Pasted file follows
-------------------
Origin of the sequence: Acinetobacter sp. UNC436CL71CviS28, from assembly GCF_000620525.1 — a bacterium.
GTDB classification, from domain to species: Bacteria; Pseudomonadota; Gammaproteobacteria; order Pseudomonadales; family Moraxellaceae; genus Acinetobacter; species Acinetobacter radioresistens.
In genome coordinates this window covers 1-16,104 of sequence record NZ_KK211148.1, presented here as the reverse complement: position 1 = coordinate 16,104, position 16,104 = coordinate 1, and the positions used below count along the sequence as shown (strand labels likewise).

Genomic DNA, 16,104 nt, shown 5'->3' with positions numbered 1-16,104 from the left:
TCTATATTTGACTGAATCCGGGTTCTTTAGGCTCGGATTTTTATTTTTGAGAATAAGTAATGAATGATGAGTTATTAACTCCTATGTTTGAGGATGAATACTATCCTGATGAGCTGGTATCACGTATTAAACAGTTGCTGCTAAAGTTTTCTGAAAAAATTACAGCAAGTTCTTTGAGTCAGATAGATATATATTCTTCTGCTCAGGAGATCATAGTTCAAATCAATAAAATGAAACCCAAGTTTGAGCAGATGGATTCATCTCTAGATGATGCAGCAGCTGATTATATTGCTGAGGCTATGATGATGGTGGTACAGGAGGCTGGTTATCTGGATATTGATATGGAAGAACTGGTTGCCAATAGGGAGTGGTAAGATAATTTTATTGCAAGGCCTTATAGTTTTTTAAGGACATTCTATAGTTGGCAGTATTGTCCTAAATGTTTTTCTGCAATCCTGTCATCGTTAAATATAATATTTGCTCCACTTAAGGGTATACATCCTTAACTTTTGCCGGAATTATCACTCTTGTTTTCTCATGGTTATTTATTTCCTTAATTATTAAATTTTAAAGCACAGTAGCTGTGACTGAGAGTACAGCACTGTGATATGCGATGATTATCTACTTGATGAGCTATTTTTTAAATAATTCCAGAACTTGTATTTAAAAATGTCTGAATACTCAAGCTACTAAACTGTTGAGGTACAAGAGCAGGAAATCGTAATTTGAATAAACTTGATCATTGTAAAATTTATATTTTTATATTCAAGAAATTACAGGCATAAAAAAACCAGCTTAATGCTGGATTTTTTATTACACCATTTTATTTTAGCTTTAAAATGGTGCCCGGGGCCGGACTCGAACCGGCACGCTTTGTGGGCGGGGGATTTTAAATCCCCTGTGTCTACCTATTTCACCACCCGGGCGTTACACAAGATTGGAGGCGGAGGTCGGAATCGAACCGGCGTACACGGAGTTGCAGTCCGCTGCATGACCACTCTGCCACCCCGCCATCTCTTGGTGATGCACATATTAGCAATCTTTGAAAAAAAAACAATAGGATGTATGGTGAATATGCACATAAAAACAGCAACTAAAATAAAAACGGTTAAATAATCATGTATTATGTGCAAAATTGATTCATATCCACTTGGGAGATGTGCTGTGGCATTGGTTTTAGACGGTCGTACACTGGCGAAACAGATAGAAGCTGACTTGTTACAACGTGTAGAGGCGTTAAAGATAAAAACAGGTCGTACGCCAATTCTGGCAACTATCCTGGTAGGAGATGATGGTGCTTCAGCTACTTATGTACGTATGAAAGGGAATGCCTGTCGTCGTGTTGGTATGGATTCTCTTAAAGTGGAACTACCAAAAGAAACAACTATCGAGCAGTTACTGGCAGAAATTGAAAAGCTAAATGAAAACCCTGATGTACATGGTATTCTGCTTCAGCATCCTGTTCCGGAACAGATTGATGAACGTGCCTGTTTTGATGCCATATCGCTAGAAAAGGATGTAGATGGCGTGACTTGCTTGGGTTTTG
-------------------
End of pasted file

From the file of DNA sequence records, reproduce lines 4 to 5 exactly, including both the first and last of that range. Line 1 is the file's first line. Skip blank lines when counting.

Genomic DNA, 16,104 nt, shown 5'->3' with positions numbered 1-16,104 from the left:
TCTATATTTGACTGAATCCGGGTTCTTTAGGCTCGGATTTTTATTTTTGAGAATAAGTAATGAATGATGAGTTATTAACTCCTATGTTTGAGGATGAATACTATCCTGATGAGCTGGTATCACGTATTAAACAGTTGCTGCTAAAGTTTTCTGAAAAAATTACAGCAAGTTCTTTGAGTCAGATAGATATATATTCTTCTGCTCAGGAGATCATAGTTCAAATCAATAAAATGAAACCCAAGTTTGAGCAGATGGATTCATCTCTAGATGATGCAGCAGCTGATTATATTGCTGAGGCTATGATGATGGTGGTACAGGAGGCTGGTTATCTGGATATTGATATGGAAGAACTGGTTGCCAATAGGGAGTGGTAAGATAATTTTATTGCAAGGCCTTATAGTTTTTTAAGGACATTCTATAGTTGGCAGTATTGTCCTAAATGTTTTTCTGCAATCCTGTCATCGTTAAATATAATATTTGCTCCACTTAAGGGTATACATCCTTAACTTTTGCCGGAATTATCACTCTTGTTTTCTCATGGTTATTTATTTCCTTAATTATTAAATTTTAAAGCACAGTAGCTGTGACTGAGAGTACAGCACTGTGATATGCGATGATTATCTACTTGATGAGCTATTTTTTAAATAATTCCAGAACTTGTATTTAAAAATGTCTGAATACTCAAGCTACTAAACTGTTGAGGTACAAGAGCAGGAAATCGTAATTTGAATAAACTTGATCATTGTAAAATTTATATTTTTATATTCAAGAAATTACAGGCATAAAAAAACCAGCTTAATGCTGGATTTTTTATTACACCATTTTATTTTAGCTTTAAAATGGTGCCCGGGGCCGGACTCGAACCGGCACGCTTTGTGGGCGGGGGATTTTAAATCCCCTGTGTCTACCTATTTCACCACCCGGGCGTTACACAAGATTGGAGGCGGAGGTCGGAATCGAACCGGCGTACACGGAGTTGCAGTCCGCTGCATGACCACTCTGCCACCCCGCCATCTCTTGGTGATGCACATATTAGCAATCTTTGAAAAAAAAACAATAGGATGTATGGTGAATATGCACATAAAAACAGCAACTAAAATAAAAACGGTTAAATAATCATGTATTATGTGCAAAATTGATTCATATCCACTTGGGAGATGTGCTGTGGCATTGGTTTTAGACGGTCGTACACTGGCGAAACAGATAGAAGCTGACTTGTTACAACGTGTAGAGGCGTTAAAGATAAAAACAGGTCGTACGCCAATTCTGGCAACTATCCTGGTAGGAGATGATGGTGCTTCAGCTACTTATGTACGTATGAAAGGGAATGCCTGTCGTCGTGTTGGTATGGATTCTCTTAAAGTGGAACTACCAAAAGAAACAACTATCGAGCAGTTACTGGCAGAAATTGAAAAGCTAAATGAAAACCCTGATGTACATGGTATTCTGCTTCAGCATCCTGTTCCGGAACAGATTGATGAACGTGCCTGTTTTGATGCCATATCGCTAGAAAAGGATGTAGATGGCGTGACTTGCTTGGGTTTTG